They weigh virtually nothing and I carry two different sizes so I can still be fairly aero even if I strip down to just one layer. If you have a needle and thread, you can make any cheap hi vis a custom fit, so it doesn't flap about.

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RPK [101 posts] 3 years ago
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IMO, motorists often don't see cyclists simply because they are not expecting to see any. I noticed last night a few instances where riding past intersections, cars pulling up to the stop were not looking for me, but motor vehicles off in the distance behind me.

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imaca [79 posts] 3 years ago
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Speaking as a NZer, I was horrified at the coroners remarks. Apart from the "cyclists need to be responsible for their own safety so car drivers can ignore them" implications, here in Hawkes Bay high vis yellow is like camouflage against our bright spring/summer foliage and grass.

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Argos74 [434 posts] 3 years ago
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If you get a bunch of people running around carrying scissors, why are we looking at the behaviour of the people without scissors? And if some of the first group are carrying 12 foot long scissors and wearing an eyepatch, then wtf?

This isn't so much a question of victim blaming, more carrying out a semi-detailed study of the most effective way to blame the victim. And I ride out festooned like a bloody Christmas tree.

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sm [399 posts] 3 years ago
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Reflective clothing won't help in low light conditions if the car behind doesn't have the headlights switched on.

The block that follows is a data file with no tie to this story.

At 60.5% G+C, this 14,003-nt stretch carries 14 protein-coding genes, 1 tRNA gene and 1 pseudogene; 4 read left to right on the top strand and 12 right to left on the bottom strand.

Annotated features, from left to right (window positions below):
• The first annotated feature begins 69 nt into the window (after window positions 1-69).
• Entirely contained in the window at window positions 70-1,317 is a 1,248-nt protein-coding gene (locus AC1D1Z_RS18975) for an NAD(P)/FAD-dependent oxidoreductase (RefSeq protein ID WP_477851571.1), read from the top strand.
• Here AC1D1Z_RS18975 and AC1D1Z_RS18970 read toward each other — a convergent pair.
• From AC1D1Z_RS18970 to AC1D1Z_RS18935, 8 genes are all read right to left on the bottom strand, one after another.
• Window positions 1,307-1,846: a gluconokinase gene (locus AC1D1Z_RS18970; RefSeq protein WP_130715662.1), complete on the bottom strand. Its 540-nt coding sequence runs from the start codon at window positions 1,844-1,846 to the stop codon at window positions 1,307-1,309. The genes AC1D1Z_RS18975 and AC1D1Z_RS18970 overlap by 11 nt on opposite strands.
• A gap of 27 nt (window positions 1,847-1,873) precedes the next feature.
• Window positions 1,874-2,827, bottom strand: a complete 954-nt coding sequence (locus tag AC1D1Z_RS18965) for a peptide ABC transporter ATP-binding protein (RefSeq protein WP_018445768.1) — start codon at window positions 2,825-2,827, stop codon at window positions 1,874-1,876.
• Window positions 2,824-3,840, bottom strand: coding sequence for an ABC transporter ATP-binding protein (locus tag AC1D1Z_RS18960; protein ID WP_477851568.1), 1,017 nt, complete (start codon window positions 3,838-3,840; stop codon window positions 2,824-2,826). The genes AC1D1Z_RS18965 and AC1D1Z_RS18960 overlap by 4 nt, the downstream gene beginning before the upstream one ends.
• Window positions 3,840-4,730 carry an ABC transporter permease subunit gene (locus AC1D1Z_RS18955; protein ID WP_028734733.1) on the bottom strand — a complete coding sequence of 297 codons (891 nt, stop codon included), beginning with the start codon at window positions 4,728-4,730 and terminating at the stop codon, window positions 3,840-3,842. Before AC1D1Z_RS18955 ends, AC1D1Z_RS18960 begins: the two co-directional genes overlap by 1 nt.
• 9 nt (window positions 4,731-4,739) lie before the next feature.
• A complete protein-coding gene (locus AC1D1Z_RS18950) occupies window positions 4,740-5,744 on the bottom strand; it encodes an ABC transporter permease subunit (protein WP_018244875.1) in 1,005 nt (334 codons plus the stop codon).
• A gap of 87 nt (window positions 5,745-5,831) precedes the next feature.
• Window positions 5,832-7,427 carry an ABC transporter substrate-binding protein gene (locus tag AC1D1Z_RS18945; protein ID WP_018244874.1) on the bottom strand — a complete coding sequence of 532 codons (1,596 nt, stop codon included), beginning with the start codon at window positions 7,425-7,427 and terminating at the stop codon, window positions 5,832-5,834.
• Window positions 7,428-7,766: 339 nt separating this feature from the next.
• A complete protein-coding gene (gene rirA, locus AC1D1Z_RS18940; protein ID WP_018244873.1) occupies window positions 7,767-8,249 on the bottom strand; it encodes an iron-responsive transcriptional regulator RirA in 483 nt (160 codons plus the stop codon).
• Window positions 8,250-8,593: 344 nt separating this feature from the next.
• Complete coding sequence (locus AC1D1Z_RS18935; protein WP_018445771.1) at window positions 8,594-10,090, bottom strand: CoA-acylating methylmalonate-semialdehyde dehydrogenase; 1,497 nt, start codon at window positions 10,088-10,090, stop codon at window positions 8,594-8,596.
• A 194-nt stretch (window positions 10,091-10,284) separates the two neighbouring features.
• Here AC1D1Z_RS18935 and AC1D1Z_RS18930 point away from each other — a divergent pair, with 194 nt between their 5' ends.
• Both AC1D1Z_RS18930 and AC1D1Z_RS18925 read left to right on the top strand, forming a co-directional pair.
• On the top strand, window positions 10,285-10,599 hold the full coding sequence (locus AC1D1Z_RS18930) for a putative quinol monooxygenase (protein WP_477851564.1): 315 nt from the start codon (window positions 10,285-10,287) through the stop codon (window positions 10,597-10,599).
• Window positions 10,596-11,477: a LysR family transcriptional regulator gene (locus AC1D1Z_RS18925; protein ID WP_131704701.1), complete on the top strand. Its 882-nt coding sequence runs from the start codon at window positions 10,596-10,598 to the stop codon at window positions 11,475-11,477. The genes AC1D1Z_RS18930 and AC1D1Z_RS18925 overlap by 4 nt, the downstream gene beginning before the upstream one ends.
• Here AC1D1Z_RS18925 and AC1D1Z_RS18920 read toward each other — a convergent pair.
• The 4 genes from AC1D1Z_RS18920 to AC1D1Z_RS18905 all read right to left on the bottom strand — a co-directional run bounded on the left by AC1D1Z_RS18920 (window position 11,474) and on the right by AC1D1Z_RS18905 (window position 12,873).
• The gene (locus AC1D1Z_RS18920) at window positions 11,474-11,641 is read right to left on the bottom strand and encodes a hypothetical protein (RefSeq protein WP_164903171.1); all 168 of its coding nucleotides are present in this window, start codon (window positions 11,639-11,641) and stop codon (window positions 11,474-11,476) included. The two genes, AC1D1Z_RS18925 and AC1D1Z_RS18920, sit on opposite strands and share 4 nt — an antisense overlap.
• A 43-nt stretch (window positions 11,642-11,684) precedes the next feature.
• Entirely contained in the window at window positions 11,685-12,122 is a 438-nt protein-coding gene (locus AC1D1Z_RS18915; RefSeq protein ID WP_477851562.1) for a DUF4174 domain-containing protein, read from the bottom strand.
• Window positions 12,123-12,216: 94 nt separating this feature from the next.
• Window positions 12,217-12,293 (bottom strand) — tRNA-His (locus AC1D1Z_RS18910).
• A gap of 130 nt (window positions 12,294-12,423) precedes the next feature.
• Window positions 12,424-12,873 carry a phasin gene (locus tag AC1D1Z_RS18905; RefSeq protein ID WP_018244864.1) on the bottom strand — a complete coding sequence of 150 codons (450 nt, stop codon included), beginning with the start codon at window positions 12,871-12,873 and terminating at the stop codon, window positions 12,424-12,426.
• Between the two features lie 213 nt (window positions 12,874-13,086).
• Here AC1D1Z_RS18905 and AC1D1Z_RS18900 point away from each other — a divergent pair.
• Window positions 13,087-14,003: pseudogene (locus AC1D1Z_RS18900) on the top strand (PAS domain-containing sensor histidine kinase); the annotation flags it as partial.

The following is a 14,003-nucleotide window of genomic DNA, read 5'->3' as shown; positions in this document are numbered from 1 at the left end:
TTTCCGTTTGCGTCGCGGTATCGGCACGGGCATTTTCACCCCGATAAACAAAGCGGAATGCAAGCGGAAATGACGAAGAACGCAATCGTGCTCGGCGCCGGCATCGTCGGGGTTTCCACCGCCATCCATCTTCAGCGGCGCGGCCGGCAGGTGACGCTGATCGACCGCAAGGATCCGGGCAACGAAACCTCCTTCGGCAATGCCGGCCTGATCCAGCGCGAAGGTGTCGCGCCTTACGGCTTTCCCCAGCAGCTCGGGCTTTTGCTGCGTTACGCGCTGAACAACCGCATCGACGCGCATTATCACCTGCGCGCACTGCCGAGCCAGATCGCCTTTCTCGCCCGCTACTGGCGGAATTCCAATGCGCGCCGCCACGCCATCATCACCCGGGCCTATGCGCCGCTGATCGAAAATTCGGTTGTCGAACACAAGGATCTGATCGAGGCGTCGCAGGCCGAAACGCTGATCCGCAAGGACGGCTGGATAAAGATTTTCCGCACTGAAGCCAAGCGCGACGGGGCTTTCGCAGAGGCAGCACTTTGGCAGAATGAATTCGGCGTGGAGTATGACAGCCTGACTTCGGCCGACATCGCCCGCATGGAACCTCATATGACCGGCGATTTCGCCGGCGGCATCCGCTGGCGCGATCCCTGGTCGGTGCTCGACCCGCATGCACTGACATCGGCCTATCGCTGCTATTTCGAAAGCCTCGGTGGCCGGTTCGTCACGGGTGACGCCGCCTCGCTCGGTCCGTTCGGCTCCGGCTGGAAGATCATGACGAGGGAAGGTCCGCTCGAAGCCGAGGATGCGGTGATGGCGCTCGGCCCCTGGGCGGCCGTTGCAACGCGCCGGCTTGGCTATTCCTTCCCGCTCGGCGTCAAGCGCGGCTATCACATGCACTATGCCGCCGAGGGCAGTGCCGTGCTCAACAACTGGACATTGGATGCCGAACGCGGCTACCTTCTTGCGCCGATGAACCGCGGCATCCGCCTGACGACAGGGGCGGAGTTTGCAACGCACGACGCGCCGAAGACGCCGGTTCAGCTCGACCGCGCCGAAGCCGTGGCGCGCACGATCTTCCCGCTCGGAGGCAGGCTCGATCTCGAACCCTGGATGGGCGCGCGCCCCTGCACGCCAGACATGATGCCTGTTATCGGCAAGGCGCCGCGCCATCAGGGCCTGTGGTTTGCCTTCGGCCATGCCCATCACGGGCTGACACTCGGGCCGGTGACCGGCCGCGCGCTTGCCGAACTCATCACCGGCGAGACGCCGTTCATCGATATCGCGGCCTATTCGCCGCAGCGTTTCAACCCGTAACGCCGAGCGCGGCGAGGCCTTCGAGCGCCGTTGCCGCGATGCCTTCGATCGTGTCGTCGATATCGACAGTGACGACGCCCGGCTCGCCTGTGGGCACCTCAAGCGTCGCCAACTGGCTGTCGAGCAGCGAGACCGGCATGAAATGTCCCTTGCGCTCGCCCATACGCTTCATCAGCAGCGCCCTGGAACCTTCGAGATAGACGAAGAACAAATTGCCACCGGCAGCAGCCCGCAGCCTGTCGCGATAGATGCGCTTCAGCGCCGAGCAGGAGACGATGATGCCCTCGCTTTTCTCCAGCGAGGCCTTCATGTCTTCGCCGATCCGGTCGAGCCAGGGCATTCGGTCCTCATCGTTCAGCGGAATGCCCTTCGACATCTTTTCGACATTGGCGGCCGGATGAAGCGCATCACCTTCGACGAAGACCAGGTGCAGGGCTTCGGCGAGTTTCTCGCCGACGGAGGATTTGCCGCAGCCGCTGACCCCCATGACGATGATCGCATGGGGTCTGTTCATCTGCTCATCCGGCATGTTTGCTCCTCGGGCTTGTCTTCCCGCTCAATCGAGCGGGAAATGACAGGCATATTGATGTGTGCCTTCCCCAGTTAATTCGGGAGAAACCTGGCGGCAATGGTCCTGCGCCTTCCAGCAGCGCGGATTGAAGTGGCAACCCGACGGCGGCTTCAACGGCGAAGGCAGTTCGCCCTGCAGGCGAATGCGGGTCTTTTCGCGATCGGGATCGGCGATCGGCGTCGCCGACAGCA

That said, I cannot understand why most cycling specific clothing lacks reflective strips. It doesn't cost much and doesn't detract from the style during the day.

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mattsccm [355 posts] 3 years ago
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As usual here its blame the cars.
I DO think that many of them are a bloody menace and that the drivers are complete idiots. I Do think that most car drivers show little interest at best in cycle safety.
However I doubt that very few actually want to hit a bike. We do need to make some contribution. Cars need lights on when they are out in poor light. Why shouldn't we as well. You rarely miss a lorry in the rain but you do miss smaller cars or silver ones for example.
It has to be accepted that we make some effort. Its not human to expect all car drivers to spot everything. I defy any of you to say that you have never lost your attention for a minute. Every little helps. It also gives us another weapon when we do get the SMIDSY excuse, especially if it goes to court. Sad to say that but it will be true.
Why the objection to bright kit?
Fashion and the I am too cool for sparkly bits.
Now if Rapha added reflective they would be come all the rage.
Maybe people such as the Rapha designers have a slight responsibility there. But would they dare make a reflective jacket.
NO

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Stumps [3471 posts] 3 years ago
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There are a lot of cars now that are made with sensors fitted that automatically switch on your side lights when certain light levels are reached (like street lights).

Unfortunatley its all the big expensive models that have it fitted. Perhaps its time to get them all fitted.

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merckxman [40 posts] 3 years ago
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I think its an individuals own choice but I feel slightly safer with a front and back day light lights on plus my Hi Vis ruck sack when I commute to work from Stockport to Manchester, if I can make drivers notice me I stand a better chance of getting to work safetly, now the mornings are getting darker I am horrified to see cyclist riding dressed in normal or Black clothing surely they are putting themselves at risk, I am not to happy for cyclist to ride on the pavement in busy areas but it makes me smile to see cyclist riding on the pavement with flashing lights on..

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WolfieSmith [1380 posts] 3 years ago